History Before Your Eyes
For about a hundred years, starting in the 1850s, eastern Quebec was a choice resort area in North America. Year after year, the wealthiest families from Canada, the United States and even Great Britain spent their summers here. How did this tradition come about? And how did the region’s rural mostly French-speaking villages welcome the affluent mainly English-speaking visitors?
The small towns of the St. Lawrence Estuary—from Baie-Saint-Paul to Tadoussac on the river’s northern shore and from Rivière-Ouelle to Métis on its southern banks—have conserved a rich memory of this era. Both summer people and their local neighbours left fascinating written accounts and magnificent photographs so that you too can experience for yourself—if only for a few minutes—the annual migration to these saltwater shores.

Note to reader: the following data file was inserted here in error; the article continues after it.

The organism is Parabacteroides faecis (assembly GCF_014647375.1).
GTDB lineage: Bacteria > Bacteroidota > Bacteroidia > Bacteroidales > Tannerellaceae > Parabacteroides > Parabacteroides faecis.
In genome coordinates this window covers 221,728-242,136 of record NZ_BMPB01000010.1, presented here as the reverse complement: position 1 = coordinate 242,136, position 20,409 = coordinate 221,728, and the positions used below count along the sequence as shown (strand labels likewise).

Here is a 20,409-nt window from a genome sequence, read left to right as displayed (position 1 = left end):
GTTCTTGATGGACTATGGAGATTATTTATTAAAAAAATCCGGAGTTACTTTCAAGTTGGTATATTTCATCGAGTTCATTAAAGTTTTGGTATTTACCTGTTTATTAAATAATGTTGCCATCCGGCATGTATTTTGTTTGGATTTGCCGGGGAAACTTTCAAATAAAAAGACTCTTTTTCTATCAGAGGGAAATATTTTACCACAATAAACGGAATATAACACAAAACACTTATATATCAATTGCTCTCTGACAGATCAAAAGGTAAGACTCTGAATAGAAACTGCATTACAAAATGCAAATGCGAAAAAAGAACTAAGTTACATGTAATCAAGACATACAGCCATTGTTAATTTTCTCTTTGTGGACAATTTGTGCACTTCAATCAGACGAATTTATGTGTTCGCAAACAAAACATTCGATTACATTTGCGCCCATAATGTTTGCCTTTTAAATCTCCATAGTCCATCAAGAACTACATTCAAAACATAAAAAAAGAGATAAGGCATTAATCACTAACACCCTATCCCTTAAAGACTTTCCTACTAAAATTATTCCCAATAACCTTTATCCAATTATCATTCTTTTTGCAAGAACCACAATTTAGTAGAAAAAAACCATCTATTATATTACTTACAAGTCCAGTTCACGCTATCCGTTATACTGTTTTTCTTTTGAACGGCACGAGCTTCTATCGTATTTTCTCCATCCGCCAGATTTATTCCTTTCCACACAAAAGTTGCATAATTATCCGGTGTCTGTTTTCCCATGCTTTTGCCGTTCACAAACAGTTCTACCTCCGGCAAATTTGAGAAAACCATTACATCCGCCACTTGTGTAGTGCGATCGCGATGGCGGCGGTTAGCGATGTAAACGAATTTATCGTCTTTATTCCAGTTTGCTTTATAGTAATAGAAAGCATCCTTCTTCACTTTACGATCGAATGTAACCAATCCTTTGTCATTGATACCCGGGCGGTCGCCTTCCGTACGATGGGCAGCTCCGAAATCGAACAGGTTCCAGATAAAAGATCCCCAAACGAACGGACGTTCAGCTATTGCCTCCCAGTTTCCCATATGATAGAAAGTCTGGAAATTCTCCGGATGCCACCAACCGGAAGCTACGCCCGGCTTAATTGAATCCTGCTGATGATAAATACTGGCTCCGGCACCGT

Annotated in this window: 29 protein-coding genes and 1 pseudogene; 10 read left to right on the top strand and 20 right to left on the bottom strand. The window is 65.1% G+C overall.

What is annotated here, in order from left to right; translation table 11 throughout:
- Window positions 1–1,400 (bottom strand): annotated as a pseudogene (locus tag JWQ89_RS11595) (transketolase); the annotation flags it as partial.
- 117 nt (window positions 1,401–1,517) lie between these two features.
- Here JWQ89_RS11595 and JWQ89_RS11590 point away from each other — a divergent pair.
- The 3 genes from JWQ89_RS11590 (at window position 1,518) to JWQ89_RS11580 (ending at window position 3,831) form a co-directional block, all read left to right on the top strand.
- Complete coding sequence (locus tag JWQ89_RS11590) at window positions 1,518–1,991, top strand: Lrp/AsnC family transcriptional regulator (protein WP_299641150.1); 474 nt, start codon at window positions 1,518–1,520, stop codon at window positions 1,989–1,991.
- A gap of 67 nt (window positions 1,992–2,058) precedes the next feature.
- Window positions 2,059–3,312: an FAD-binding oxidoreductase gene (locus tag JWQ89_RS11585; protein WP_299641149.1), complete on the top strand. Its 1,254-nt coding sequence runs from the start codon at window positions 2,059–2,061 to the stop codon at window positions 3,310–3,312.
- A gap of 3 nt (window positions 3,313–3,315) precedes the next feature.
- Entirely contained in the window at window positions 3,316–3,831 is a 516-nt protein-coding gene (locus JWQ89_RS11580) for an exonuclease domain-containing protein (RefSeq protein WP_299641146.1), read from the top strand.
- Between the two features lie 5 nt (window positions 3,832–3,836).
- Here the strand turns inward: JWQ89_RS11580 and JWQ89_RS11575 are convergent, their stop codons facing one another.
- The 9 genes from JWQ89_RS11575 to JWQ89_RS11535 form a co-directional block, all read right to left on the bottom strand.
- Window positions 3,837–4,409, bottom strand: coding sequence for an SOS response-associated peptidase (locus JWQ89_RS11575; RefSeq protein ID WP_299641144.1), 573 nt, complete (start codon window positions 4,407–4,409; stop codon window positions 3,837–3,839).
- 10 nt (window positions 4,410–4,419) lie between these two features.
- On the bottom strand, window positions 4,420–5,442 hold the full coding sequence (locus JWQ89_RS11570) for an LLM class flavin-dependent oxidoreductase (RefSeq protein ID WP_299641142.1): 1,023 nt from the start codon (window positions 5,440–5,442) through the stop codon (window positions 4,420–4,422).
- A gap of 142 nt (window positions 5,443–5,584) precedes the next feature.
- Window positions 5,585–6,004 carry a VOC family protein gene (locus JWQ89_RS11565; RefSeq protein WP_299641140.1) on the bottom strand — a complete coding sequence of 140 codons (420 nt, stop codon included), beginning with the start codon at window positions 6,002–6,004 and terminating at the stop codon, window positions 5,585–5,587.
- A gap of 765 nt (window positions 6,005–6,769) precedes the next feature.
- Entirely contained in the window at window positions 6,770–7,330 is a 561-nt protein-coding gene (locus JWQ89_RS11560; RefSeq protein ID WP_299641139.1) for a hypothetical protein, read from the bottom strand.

Have a great holiday!
Summer air was suffocating in 19th-century cities. Anyone who could afford the trip fled to the countryside. What relief you’ll find!
Exhilarated by the frigid waters of the St. Lawrence, the first tourists made their way to eastern Quebec despite many obstacles. Retrace the steps of these trailblazers.
Vacationers captivated by the charms of a village, a river view or a particular cottage returned to eastern Quebec year after year, developing a true art de vivre in their vacation haunts. Discover the pleasures of their summer holidays for yourself!
Although the golden age of steamer cruises, grand hotels and sumptuous summer residences may be a thing of the past, its traces are still visible. Follow in the footprints of a fragile but still vivid heritage.